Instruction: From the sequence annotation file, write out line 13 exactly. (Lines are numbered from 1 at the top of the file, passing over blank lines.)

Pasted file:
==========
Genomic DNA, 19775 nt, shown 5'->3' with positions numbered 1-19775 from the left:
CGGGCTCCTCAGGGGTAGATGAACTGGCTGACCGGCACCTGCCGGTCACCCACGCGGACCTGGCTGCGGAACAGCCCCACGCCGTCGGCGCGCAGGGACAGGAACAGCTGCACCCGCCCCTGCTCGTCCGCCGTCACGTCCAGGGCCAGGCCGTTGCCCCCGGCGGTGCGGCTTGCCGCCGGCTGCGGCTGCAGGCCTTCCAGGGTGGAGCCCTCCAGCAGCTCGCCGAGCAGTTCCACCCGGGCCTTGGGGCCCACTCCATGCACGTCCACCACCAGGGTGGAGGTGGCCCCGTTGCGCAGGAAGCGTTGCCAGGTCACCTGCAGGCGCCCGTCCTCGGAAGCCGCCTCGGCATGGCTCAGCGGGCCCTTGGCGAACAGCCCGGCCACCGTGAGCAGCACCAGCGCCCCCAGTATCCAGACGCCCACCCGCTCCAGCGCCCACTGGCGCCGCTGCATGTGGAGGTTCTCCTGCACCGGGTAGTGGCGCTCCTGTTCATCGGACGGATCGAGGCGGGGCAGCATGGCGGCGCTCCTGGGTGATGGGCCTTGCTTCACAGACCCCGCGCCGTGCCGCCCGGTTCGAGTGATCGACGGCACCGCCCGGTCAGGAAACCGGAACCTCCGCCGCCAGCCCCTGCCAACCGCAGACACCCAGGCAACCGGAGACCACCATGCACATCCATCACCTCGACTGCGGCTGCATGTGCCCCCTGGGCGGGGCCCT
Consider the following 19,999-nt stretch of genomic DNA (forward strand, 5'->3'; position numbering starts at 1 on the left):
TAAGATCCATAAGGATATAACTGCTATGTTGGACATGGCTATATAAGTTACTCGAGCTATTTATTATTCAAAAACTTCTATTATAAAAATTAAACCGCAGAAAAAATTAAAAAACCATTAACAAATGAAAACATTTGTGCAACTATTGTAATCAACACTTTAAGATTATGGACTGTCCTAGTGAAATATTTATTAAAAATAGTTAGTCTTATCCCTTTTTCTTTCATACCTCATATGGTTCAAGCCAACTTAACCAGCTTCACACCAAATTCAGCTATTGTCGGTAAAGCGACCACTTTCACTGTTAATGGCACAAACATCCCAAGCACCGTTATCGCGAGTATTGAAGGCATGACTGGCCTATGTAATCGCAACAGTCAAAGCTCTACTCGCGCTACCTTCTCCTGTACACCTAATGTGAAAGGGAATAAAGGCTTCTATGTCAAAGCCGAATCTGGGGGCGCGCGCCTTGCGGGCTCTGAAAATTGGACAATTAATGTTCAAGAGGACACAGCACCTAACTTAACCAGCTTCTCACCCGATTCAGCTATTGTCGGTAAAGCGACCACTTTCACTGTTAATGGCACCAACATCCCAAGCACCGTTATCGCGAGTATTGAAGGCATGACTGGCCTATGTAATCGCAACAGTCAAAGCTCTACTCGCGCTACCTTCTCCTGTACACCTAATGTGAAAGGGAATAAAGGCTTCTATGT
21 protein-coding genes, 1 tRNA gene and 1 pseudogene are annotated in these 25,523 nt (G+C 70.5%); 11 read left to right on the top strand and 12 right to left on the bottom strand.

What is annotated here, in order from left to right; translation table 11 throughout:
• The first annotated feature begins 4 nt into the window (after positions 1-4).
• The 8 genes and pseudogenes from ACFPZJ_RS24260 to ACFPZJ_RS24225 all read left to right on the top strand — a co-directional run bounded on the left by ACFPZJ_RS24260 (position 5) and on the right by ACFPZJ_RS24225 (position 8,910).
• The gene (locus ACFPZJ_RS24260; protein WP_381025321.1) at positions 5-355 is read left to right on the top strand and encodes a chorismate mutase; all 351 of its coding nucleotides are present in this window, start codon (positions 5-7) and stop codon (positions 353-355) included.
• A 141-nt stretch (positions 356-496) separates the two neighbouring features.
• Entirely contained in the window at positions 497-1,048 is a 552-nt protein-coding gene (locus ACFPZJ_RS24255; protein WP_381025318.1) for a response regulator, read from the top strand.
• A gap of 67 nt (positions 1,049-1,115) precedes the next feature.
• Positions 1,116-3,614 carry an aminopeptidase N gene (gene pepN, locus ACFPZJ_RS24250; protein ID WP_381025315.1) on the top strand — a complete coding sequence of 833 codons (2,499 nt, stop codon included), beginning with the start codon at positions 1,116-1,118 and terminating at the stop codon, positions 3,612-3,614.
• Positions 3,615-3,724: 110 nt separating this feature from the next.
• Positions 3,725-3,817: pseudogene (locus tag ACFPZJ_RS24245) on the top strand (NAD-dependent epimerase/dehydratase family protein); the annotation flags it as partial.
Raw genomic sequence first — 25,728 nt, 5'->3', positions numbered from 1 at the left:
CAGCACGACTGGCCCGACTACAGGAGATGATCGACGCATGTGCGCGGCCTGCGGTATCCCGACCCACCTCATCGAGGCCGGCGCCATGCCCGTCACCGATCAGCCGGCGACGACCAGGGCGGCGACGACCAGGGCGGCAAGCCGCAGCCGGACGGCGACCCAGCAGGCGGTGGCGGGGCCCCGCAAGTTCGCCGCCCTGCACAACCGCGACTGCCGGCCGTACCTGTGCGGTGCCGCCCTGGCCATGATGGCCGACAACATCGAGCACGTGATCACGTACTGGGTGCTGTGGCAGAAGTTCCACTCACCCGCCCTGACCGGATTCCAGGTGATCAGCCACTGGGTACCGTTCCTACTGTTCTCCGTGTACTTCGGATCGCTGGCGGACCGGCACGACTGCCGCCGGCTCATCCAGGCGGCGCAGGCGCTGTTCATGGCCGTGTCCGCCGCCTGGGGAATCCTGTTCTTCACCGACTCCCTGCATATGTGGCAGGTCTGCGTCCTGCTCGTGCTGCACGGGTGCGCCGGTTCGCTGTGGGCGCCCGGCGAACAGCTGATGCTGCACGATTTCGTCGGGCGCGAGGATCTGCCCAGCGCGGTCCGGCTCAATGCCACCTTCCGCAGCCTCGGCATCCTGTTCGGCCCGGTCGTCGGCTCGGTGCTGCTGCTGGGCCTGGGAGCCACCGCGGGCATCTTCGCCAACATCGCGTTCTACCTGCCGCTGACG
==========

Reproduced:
• Positions 1,116-3,614 carry an aminopeptidase N gene (gene pepN, locus ACFPZJ_RS24250; protein ID WP_381025315.1) on the top strand — a complete coding sequence of 833 codons (2,499 nt, stop codon included), beginning with the start codon at positions 1,116-1,118 and terminating at the stop codon, positions 3,612-3,614.